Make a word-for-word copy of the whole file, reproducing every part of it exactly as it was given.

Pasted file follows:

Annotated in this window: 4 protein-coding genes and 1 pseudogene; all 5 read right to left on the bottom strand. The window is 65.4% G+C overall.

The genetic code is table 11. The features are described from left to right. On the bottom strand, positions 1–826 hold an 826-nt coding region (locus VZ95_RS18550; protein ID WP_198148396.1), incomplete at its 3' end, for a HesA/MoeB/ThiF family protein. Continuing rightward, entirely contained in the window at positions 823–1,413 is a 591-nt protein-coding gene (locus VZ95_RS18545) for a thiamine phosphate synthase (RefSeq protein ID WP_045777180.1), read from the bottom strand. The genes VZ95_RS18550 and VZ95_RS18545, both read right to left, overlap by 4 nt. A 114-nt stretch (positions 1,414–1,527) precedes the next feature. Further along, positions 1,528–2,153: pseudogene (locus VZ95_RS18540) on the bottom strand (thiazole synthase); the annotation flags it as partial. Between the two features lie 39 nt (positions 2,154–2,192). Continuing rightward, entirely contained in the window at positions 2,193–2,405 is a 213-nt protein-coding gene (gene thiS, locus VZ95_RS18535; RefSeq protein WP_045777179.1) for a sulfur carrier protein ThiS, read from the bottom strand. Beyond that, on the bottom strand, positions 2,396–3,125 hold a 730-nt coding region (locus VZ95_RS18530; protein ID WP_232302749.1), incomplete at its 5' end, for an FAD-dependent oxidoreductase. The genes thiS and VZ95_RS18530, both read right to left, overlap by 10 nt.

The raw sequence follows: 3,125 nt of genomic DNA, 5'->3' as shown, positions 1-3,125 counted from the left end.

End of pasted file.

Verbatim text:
Annotated in this window: 4 protein-coding genes and 1 pseudogene; all 5 read right to left on the bottom strand. The window is 65.4% G+C overall.

The genetic code is table 11. The features are described from left to right. On the bottom strand, positions 1–826 hold an 826-nt coding region (locus VZ95_RS18550; protein ID WP_198148396.1), incomplete at its 3' end, for a HesA/MoeB/ThiF family protein. Continuing rightward, entirely contained in the window at positions 823–1,413 is a 591-nt protein-coding gene (locus VZ95_RS18545) for a thiamine phosphate synthase (RefSeq protein ID WP_045777180.1), read from the bottom strand. The genes VZ95_RS18550 and VZ95_RS18545, both read right to left, overlap by 4 nt. A 114-nt stretch (positions 1,414–1,527) precedes the next feature. Further along, positions 1,528–2,153: pseudogene (locus VZ95_RS18540) on the bottom strand (thiazole synthase); the annotation flags it as partial. Between the two features lie 39 nt (positions 2,154–2,192). Continuing rightward, entirely contained in the window at positions 2,193–2,405 is a 213-nt protein-coding gene (gene thiS, locus VZ95_RS18535; RefSeq protein WP_045777179.1) for a sulfur carrier protein ThiS, read from the bottom strand. Beyond that, on the bottom strand, positions 2,396–3,125 hold a 730-nt coding region (locus VZ95_RS18530; protein ID WP_232302749.1), incomplete at its 5' end, for an FAD-dependent oxidoreductase. The genes thiS and VZ95_RS18530, both read right to left, overlap by 10 nt.

The raw sequence follows: 3,125 nt of genomic DNA, 5'->3' as shown, positions 1-3,125 counted from the left end.